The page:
And we’re back. You thought you could get rid of this series that easily? Not so fast, because I’ll be posting a new play daily for the next week. For those of you who missed out on the previous two editions of this series, here they are: #9 – The Arrival – #8 – The Pick-6
That said, on we go to #7!
7. The Stomp (November 24, at Oregon State, 3rd quarter)
The Play: After an 8-yard run on 2nd and 12, De’Anthony Thomas is flagged for unnecessary roughness after stomping on Oregon State defensive back Jordan Poyer.
Remember when De’Anthony Thomas appeared to be a full-fledged Heisman candidate? Yes, those same days in September when Thomas, West Virginia’s Geno Smith and USC’s Matt Barkley stood atop lists predicting who would fly to New York for the presentation of college football’s most prestigious award.
Something funny happened on the way to the Big Apple. Opposing defenses honed in on Thomas. Throughout Pac-12 play, the sophomore wunderkind was often stifled and saw few offensive touches, giving way to Kenjon Barner – who, as it turns out, came a whole lot closer to the Heisman Award than Thomas, finishing 9th in the overall voting.
Even in some of the Ducks’ biggest games, Thomas took a backseat to Barner as a rusher. Case in point: the USC game, in which Barner carried the ball 38 times for an astounding 321 rushing yards (more on that later in the rankings). Thomas, conversely, took just three carries for nine yards.
Granted, the “Black Momba” was far from a non-factor against the Trojans, hauling in five receptions for 59 yards and a touchdown. The following week, Thomas caught eight passes for 101 yards while gaining only 13 yards rushing on five carries.
The reasons why? Plainly, Thomas had proven ineffective in Pac-12 play unless he got the ball out in space. Especially with opposing defenses having stacked the box against him, he struggled to find the patience and technique to find open lanes. Too often, he was stuffed behind the line of scrimmage, and even looked sluggish at times.
More and more, Thomas’s role in the Oregon offense was evolving as a slot receiver, rather than a running back. Besides, given Barner’s wild success running the ball, what was the point of force-feeding Thomas?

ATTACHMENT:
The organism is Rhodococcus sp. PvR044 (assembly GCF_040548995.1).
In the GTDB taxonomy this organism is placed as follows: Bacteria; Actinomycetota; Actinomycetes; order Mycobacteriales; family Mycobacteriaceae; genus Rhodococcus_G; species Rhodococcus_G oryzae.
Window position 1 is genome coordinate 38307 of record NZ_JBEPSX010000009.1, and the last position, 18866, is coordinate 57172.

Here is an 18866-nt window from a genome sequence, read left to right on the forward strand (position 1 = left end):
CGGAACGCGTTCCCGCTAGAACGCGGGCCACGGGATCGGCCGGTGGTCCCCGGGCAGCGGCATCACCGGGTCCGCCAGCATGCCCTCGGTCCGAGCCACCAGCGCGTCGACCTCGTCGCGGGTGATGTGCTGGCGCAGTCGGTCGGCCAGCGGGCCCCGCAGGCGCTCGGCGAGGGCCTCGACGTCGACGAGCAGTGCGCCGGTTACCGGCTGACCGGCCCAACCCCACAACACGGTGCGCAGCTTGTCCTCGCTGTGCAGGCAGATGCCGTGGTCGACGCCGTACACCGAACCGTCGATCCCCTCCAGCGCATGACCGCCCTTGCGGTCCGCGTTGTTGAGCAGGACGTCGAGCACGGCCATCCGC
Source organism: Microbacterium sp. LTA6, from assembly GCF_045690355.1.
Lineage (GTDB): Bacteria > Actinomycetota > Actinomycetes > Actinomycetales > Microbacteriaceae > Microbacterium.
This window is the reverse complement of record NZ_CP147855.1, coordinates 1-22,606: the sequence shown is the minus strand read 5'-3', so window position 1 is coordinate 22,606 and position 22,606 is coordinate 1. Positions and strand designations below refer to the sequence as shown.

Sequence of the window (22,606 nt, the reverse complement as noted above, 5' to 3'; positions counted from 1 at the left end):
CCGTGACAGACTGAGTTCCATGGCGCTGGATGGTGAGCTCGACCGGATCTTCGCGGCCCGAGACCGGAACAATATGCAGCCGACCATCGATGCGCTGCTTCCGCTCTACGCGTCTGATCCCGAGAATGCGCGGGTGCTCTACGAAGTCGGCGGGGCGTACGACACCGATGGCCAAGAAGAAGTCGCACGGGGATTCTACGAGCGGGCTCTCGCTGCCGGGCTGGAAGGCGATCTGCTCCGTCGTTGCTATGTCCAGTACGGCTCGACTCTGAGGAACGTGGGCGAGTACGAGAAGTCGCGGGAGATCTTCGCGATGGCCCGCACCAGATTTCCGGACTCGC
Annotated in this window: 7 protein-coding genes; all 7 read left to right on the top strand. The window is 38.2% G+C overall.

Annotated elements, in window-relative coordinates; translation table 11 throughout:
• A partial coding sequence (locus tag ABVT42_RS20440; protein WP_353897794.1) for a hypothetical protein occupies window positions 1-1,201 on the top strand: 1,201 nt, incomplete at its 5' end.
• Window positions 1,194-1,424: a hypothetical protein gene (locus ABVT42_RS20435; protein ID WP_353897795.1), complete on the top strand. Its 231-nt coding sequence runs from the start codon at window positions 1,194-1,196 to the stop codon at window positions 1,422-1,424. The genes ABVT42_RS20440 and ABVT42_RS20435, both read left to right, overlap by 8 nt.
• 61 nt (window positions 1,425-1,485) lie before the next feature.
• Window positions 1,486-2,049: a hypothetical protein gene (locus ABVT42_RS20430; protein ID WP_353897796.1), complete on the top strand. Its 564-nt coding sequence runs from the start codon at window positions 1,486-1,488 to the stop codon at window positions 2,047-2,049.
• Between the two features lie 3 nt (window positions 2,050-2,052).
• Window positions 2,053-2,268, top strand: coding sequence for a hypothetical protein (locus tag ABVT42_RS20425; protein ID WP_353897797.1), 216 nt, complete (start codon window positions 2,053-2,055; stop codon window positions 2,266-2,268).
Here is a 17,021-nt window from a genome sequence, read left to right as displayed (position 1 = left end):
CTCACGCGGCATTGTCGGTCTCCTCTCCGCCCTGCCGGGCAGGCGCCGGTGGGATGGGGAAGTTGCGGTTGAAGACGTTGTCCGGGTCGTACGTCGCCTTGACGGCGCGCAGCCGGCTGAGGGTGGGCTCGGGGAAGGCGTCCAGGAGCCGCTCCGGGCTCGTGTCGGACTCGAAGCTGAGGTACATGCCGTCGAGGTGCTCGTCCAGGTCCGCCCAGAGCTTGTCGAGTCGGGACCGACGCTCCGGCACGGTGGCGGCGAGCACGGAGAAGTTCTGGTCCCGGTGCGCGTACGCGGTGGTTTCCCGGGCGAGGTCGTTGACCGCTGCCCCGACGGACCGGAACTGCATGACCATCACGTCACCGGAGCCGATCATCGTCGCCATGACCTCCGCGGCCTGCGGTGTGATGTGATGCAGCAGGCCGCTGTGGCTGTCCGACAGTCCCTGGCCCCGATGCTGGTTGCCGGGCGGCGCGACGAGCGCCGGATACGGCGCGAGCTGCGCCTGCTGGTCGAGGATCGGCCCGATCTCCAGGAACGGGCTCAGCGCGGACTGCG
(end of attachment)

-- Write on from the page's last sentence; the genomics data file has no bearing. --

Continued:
November 24; the Civil War Game. 6:22 left in the first half. Barner goes down with what appears to be a leg injury. Suddenly, Thomas is the Oregon Ducks’ #1 running back. On three carries in what’s left of the first half, Thomas gains just four yards. Trouble appears to be brewing for the Oregon offense.
Second half. Oregon State opens with a touchdown drive to cut Oregon’s lead to 20-17. After a 7-yard completion from quarterback Marcus Mariota to wide receiver Josh Huff, Thomas opens the Ducks’ ensuing drive with three more carries for 12 yards.
More of the same, it appears. And then, after that third carry, an 8-yard run to right side, as often seems to happen in rivalry games, things get heated. Oregon State defenders, including All-American cornerback Jordan Poyer, continue to push Thomas back and pull on his legs and facemask even after the whistle has blown, eventually bringing him to the ground.
Without hesitance, Thomas stands up, takes a couple steps at Poyer, still on the ground, and stomps on his chest. Then, he turns around, as if nothing has happened. Flags fly, a small scuffle ensues, Thomas is penalized for unnecessary roughness, and the game goes on.
“Did you kick the guy?” asks one reporter after the game.
“Yes, I did,” responds Thomas, with a tone devoid of remorse.
Transgressions of decency like this in sports happen more often than many of us like to think. Sometimes, the transgressor is scorned. Sometimes, they are not. In the public eye, this case appears to have fallen into the latter. Why? Most likely, it’s because of what De’Anthony Thomas does next.
On his next five carries, Thomas nets 50 yards and two crucial touchdowns, turning a close game into a comfortable Oregon lead. He runs with a conviction that quite simply didn’t seem to be there for much of the season, as well as that patience that had often lacked, finishing the game with a season-best 122 yards rushing on 17 carries, along with three touchdowns.
Running angry? You bet, at least in this writer’s view.
“I was kind of mad, because, all the other plays, (there were) cheap shots and trying to twist people’s ankles up under the pile and stuff like that,” says Thomas after the game, though he denies this anger factored into his on-the-field play.
Not exactly known for revelatory press conferences, Thomas offers some wisdom into the pitfalls of being a national powerhouse program, proceeding with surprising candor when asked if the “cheap shots” had happened before.
“A couple of teams,” he answers. “I don’t know what’s the reason for it – I guess we’re just Oregon.”
Check in tomorrow for #6 – on a particularly painful night for one of the Ducks’ premier defensive players.